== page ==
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The best incentives would be to provide a high deductible plan to take care of the things almost no one could afford (bypass surgery, cancer treatment, almost any hospitalization). You'd want an exception and cover near 100% for anything that pays off in the long run (vaccines, insulin, blood pressure medicine, annual check-up) - that will help keep the cheapskates and really poor from showing up for something expensive that could have been nipped in the bud.

If insurance was the reason health care cost so much, then it would be cheaper for the guy with no insurance because he would shop around and would require no forms to be filed. But in real life, it's the reverse. We need the clout of a group to keep the rates in line. Things that don't have a clear benefit should be paid for mostly by the consumer - that would be some incentive to keep costs down. We already have that kind of thing with generics and it helps. Some people still think generics aren't as good - so they can still get the name brand - it just doesn't raise my insurance rates or taxes.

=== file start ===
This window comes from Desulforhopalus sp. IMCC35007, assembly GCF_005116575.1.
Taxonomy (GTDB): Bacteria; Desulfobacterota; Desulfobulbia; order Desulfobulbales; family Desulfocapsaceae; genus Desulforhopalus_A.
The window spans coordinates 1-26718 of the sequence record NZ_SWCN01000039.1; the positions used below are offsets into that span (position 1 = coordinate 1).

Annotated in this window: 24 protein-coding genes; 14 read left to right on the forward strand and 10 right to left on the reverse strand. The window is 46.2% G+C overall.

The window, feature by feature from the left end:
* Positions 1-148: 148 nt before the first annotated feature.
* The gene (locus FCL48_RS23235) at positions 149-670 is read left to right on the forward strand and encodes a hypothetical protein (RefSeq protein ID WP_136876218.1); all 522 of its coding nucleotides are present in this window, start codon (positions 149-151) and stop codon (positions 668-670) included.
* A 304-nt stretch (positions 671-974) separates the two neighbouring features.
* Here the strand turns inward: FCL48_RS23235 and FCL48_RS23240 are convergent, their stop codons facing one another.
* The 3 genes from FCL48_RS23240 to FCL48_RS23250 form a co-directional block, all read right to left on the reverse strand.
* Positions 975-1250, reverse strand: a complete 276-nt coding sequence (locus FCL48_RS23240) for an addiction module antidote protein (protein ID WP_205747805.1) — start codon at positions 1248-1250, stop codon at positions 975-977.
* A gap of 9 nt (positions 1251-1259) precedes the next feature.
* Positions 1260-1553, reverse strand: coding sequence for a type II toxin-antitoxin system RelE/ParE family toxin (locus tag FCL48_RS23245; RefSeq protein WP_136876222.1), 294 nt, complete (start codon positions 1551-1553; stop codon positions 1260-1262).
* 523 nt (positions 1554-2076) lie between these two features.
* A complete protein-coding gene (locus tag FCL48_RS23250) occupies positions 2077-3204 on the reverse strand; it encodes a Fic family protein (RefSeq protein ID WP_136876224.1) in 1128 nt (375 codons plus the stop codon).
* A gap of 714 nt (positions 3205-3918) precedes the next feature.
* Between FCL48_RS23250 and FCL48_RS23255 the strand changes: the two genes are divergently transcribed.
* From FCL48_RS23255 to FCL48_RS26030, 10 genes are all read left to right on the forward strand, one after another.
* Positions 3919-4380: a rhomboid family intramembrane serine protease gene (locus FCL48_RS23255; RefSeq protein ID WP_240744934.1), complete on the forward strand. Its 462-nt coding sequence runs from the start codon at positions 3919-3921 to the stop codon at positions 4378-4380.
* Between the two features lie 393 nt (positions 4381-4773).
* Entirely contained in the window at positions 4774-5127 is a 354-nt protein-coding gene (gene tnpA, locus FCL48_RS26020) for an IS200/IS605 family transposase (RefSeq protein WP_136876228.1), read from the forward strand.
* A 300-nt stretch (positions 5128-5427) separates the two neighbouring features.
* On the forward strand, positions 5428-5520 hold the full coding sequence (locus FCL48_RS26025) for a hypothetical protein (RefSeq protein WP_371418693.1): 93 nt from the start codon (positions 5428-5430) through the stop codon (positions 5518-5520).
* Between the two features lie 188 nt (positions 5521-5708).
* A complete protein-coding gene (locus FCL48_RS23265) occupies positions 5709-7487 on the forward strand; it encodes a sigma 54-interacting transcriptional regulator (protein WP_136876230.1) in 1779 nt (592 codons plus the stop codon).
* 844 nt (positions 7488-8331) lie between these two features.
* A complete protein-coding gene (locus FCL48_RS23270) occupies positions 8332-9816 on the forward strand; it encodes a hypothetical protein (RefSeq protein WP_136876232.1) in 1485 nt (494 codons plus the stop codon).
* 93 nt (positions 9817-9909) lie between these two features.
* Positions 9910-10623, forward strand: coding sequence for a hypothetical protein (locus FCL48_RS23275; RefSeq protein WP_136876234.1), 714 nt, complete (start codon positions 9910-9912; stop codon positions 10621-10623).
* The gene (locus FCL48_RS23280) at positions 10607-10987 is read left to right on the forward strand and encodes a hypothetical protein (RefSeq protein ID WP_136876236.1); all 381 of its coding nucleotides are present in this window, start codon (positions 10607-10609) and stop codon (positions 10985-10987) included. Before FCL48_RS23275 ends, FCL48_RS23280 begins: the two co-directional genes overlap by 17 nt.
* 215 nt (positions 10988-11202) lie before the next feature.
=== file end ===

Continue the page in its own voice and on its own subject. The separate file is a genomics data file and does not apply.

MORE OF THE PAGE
I really don't see the issue with government deciding what procedures and drugs are worthwhile and only paying for those. We're not saying what you can get, only what we're paying for (just like any insurance company). You want to get acupuncture or experimental procedures? Go ahead, but pay for it yourself or buy a supplemental plan.
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